DAVID BOOTE: Just say, any advice, the style of golf is totally different back home. Obviously it's large importance on driving over here, but you got to drive it well and long here and then you got to have really good ball control into the greens. And the greens are so quick and undulating and firm you've got to leave it below the hole. Back home you can sort of get away with missing greens and having fairly simple up-and-downs. So, the only advice I would say for future teams coming over is really get your driving really good before you come out and then also have really good ball control, like if you're hitting your irons nice and high and able to control the spin and stuff that's really important.

ROBERT MACINTYRE: Yeah, I would just say it's a completely different style of golf from back home. Play here whenever you can. You don't run the ball in here, it's impossible. You just got to change your style, I suppose. A lot of guys back home play a lot of links golf, you just got to -- it's almost TOUR golf, TOUR golf's not played along the ground anymore, it's get the ball airborne and yeah, so you've got to be long, straight, accurate, putt good, just do everything well over here.

Q. Maybe a suggestion, as Chairman of the Selectors, that you have a training camp for the boys. Is there an opportunity perhaps to come over and have a training camp over here?
ANDREW INGRAM: It's funny, I was asked that a bit earlier and what advice would I give back to the R & A about how we could develop the players when we come over here and that will be one thing. I would say any chance of us getting -- I know it costs money -- any chance of us getting our squad to America to let them see what it's like, come to the venue, and play some golf here and so they can get a feel of it. Because I think it is quite a shock to the system when they come and play on a course like this.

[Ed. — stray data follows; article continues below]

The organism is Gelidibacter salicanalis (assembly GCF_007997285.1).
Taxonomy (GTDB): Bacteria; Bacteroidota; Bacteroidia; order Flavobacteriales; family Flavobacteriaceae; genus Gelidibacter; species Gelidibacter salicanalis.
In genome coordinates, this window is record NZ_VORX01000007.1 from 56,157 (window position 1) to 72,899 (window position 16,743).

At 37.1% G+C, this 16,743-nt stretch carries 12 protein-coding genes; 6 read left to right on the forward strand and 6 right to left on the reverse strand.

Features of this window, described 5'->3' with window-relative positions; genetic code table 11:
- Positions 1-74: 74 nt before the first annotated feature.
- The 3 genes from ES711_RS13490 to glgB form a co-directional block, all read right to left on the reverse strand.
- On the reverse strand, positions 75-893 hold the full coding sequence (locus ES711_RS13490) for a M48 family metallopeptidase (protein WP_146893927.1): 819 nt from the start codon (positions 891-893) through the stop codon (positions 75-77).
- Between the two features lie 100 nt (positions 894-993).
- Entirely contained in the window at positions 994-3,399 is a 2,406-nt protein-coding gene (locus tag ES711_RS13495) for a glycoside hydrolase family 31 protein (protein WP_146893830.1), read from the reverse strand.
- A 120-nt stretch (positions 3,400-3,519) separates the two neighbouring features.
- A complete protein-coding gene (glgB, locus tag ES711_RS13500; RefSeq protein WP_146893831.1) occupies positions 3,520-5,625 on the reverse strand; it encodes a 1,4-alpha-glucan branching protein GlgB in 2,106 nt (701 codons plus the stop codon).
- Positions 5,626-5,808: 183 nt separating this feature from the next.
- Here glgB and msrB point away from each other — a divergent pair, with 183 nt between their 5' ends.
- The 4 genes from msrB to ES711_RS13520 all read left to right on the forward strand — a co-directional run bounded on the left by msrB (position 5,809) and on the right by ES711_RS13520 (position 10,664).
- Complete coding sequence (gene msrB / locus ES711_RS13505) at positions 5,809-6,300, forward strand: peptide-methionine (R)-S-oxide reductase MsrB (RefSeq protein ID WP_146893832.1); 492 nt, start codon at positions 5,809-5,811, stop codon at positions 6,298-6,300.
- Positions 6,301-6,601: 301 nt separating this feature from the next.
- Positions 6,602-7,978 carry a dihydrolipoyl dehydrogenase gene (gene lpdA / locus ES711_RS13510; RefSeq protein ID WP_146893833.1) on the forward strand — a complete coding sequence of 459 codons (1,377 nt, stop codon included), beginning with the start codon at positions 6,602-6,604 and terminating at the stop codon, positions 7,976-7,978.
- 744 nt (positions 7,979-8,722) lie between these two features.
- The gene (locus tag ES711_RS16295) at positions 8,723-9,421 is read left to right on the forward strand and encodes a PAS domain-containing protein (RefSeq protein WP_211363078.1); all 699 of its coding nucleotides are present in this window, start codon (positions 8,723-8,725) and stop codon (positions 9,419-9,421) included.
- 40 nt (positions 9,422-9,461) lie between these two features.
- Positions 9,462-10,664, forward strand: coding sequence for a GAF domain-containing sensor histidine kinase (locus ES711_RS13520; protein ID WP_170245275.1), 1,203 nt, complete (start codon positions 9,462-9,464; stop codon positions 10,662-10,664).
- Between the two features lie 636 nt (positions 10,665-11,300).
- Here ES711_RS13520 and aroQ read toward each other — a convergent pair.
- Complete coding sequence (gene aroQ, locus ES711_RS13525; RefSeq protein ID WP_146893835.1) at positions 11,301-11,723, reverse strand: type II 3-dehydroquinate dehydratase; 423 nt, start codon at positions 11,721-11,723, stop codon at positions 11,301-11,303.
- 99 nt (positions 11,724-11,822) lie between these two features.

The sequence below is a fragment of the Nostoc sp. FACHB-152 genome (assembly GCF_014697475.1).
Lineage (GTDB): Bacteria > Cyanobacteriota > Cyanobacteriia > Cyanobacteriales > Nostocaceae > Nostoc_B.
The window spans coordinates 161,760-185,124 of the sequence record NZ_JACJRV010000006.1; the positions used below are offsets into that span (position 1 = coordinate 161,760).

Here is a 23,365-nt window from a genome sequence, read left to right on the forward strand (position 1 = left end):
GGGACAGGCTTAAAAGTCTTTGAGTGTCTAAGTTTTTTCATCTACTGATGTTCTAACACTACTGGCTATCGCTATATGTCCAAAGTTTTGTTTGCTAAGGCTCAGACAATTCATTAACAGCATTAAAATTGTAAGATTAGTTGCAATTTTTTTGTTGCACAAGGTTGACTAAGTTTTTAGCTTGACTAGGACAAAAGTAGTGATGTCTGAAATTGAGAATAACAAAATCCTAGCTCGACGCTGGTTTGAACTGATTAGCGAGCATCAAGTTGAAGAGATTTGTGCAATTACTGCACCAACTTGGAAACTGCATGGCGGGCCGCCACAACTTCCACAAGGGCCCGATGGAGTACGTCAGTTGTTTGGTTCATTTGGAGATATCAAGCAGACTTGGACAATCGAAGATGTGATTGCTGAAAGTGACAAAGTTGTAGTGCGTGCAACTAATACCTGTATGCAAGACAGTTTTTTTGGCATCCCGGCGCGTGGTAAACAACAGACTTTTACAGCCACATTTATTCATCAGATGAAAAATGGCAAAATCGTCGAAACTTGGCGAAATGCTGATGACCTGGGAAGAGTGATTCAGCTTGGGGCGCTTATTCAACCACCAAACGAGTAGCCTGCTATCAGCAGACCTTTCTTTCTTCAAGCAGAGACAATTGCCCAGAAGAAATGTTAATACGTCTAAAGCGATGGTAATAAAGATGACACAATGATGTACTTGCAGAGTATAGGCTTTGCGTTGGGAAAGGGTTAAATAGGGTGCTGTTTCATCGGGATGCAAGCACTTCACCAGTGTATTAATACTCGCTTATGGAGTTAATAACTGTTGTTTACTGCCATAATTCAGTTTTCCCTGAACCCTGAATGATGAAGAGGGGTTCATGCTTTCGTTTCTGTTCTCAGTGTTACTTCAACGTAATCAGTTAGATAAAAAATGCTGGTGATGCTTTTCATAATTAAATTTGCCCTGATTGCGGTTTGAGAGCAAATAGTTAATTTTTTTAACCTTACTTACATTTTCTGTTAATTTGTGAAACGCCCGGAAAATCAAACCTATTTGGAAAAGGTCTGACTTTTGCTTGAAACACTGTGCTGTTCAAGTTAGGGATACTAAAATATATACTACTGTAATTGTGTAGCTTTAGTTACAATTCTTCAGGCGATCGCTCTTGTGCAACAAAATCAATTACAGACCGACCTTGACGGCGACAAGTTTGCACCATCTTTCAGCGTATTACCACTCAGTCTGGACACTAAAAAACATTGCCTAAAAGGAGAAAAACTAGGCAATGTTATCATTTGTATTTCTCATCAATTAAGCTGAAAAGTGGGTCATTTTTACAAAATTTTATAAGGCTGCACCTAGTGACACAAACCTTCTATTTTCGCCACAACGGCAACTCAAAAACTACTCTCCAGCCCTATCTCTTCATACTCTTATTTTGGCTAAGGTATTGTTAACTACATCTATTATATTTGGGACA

Q. For David, obviously just kind of reflect on your amateur career and I understand that you're getting on a plane here pretty soon and playing a Challenge Tour event this week, so how much are you looking forward to that?
DAVID BOOTE: Yeah, I'm turning pro my first pro event's next week in Ireland and in a Challenge Tour event. It's just been an unbelievable goal, ever since I got to college, ever since I got to Stanford, it's just been an unbelievable experience and I have so many people to thank, but this is just kind of what I wanted to do all year and to cap off lots of different team events I've managed to get into it's been really, really cool and obviously a lots of learning experiences, which I can try and take on now to the professional game. So, yeah, it's been unbelievable whirlwind and even though the result didn't go our way this week, it's I'll never forget it and it's been an amazing way to cap it all off.

Q. Robert, what about you, where do you go from here? You're not going black to Oban, are you?
ROBERT MACINTYRE: I'm going back home to the wind, rain and probably hail. I'll get to the pro seen pretty soon I think.

Q. Are you going to sign?
ROBERT MACINTYRE: I'm going to go to Q-School. I'm all set up with management in Scotland, so I'll go to Q-School as an amateur and I'm 90 percent sure after that I'll be a professional, yeah.

THE MODERATOR: All right, thank you.